Some models are automatic-only, but if the particular variant you're after comes with a manual, reviewers found the clutch to be light (traditionally, commercial vehicles tend to have larger clutches and stiffer feeling pedals) and more car-like. Gear shifts were described as swift, precise and effortless.

Toyota says the six-speed manual is an intelligent transmission (iMT), with rev-matching to smoothen up and down gear shifts. Engineers also cut down the height of, and relocated, the shifter to improve the feel of gear changes. The top gears are overdrives, with more legs for higher speeds. It's a lighter, shorter and generally quieter transmission than the one used previously.

Technicians sourced the automatic from Toyota Group company, Aisin. You'll find the same auto transmission in HiLuxes, as well as Prados, Fortuners and the Isuzu D-Max. It has an overdrive on the top two speeds, to help lower revs at motorway cruising speeds and to boost fuel efficiency. You can manually shift gears if you wish.

Journalists liked the automatic around town, with it giving van drivers one less thing to have to do when hustling on delivery routes in tight, congested, inner-city roads.

Toyota HiAce engine and transmission figures

3.5-litre V6 petrol (7GR-FKS)2.8-litre turbo diesel (1GD-FTV)
Engine typeVee-configuration, dual variable valve timing with intelligence, combined fuel injection, dual overhead camInline, common-rail, direct-injection, turbocharged, double-overhead cam
Engine size/displacement3,456cc2,755cc
Fuel typePetrol (Green Vehicle Guide says 91 RON)Diesel
Cylinders6, vee4, inline
Fuel tank capacity
Max power207kW @ 6,000rpm130kW @ 3,400rpm (some models, 120kW at 3,6000rpm)
Max torque351Nm @ 4,600rpm420Nm: 1,400-2,600rpm (some models 450Nm from 1,600rpm to 2,400rpm)
Fuel consumption (combined, best model)12L/100km7.5L/100km (LWB Van turbo diesel manual)
Acceleration (0-100km/h)
Emissions standard
Euro 5
Top speed (km/h)
Engine immobiliser
6-speed iMT manual gearbox or automatic by Aisin
Towing capacity (unbraked/braked)
400kg/1,900kg (diesel manual LWB)
400kg/1,500kg (diesel automatic LWB, LWB auto petrol, LWB crew turbo diesel auto, SLWB turbo diesel auto, SLWB van petrol automatic, Commuter turbo diesel auto, Commuter GL turbo diesel auto)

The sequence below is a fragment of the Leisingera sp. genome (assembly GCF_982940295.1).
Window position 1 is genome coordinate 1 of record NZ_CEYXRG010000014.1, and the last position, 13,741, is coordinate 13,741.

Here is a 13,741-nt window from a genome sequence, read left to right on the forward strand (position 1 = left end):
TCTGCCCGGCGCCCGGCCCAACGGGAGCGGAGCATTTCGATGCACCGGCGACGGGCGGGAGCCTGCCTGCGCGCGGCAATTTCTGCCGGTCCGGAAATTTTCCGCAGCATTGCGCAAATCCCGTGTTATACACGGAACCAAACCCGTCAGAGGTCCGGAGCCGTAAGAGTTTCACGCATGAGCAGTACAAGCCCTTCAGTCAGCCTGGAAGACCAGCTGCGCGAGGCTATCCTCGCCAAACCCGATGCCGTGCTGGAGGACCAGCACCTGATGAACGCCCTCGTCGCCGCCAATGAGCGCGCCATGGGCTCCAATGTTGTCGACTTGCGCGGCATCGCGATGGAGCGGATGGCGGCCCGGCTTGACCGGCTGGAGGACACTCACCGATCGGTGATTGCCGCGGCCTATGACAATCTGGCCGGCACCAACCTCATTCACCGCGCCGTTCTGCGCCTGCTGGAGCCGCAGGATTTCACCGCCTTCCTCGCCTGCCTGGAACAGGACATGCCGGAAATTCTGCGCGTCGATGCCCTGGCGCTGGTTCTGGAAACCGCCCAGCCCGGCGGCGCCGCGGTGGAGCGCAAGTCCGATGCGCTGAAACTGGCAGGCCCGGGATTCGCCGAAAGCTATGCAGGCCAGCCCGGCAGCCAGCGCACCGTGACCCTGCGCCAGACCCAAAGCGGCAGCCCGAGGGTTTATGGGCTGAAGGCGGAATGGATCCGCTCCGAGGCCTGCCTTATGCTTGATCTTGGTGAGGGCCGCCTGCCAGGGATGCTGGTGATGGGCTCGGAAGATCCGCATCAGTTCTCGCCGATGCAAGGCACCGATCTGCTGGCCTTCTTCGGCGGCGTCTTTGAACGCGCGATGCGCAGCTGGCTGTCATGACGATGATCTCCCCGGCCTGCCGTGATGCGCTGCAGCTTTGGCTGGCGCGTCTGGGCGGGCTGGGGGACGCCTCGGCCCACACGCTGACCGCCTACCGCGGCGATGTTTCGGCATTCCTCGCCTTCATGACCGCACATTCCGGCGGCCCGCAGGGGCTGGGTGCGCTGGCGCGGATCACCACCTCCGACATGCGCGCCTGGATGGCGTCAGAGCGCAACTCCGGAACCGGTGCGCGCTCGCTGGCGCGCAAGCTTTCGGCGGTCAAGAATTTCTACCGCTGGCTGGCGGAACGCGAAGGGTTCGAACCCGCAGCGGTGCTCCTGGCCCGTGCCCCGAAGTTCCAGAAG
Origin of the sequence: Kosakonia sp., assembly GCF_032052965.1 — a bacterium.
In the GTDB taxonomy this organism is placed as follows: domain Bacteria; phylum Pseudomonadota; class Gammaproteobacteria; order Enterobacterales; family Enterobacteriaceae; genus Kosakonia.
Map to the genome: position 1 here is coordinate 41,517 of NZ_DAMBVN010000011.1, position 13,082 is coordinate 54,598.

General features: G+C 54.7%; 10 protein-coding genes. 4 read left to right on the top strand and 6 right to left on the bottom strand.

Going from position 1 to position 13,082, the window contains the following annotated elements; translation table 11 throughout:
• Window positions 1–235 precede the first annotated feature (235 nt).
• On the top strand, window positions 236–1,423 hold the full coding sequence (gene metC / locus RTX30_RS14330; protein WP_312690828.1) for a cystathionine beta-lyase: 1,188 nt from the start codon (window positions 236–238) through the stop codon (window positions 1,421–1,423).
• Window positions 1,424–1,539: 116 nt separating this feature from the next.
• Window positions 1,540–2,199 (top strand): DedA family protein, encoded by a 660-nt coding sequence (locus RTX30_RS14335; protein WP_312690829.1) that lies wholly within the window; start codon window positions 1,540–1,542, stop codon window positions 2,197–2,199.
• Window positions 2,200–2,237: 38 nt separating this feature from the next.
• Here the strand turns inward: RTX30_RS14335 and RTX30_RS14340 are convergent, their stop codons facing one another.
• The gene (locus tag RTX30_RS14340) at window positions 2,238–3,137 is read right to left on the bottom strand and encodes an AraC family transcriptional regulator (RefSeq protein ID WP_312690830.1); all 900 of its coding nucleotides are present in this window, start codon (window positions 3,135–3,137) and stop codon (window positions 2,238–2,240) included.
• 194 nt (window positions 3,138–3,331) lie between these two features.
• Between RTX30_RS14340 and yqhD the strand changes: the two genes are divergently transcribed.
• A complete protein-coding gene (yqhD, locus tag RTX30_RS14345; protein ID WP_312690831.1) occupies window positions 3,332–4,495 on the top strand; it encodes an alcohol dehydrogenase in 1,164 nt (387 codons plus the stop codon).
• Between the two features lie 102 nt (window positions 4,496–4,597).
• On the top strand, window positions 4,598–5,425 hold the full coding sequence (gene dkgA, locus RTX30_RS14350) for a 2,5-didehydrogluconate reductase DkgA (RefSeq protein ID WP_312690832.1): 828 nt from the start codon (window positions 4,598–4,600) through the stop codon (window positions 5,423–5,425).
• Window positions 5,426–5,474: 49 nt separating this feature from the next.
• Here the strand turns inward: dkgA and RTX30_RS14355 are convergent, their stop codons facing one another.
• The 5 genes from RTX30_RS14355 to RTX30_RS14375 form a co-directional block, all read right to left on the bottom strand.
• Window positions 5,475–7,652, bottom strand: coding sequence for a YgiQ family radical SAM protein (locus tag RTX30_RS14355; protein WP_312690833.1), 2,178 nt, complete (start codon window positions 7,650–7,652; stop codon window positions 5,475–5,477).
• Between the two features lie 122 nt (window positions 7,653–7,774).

Toyota HiAce fuel economy

Toyota says the diesel is now more efficient, by 0.5L per 100km, than the previous generation HiAce, thanks to the progress made by engineers. Here are the official fuel economy figures for each engine and model (due to weight variations from trim, powertrain and body configurations):

2.8-litre, 4-cylinder turbo diesel engine

We reference the Green Vehicle Guide, an Australian government initiative to publish clear fuel economy comparisons.

Toyota HiAce LWB van manual:

  • Combined: 7.5L/100km
  • Urban: 9.1L/100km
  • Extra: 6.6L/100km

From the above figures, we can extrapolate predicted annual fuel costs. If you covered 14,000kms each year in your HiAce diesel van, with 66% of the time in built-up areas, you'd spend around $1,709 on diesel fuel.

Toyota HiAce LWB van automatic:

  • Combined: 8.2L/100km
  • Urban: 9.2L/100km
  • Extra: 7.6L/100km

The automatic diesel van would cost you $1,793 annually at the servo, based on the above driving conditions.

Toyota HiAce LWB crew van automatic and SLWB two-seater van automatic:

  • Combined: 8.4L/100km
  • Urban: 9.8L/100km
  • Extra: 7.5L/100km

The heavier crew van, with its 5 seats would cost a little more in diesel every year, around $1,868 for 14,000kms of 66% urban driving and the rest spent on extra-urban, i.e. on motorways or country roads.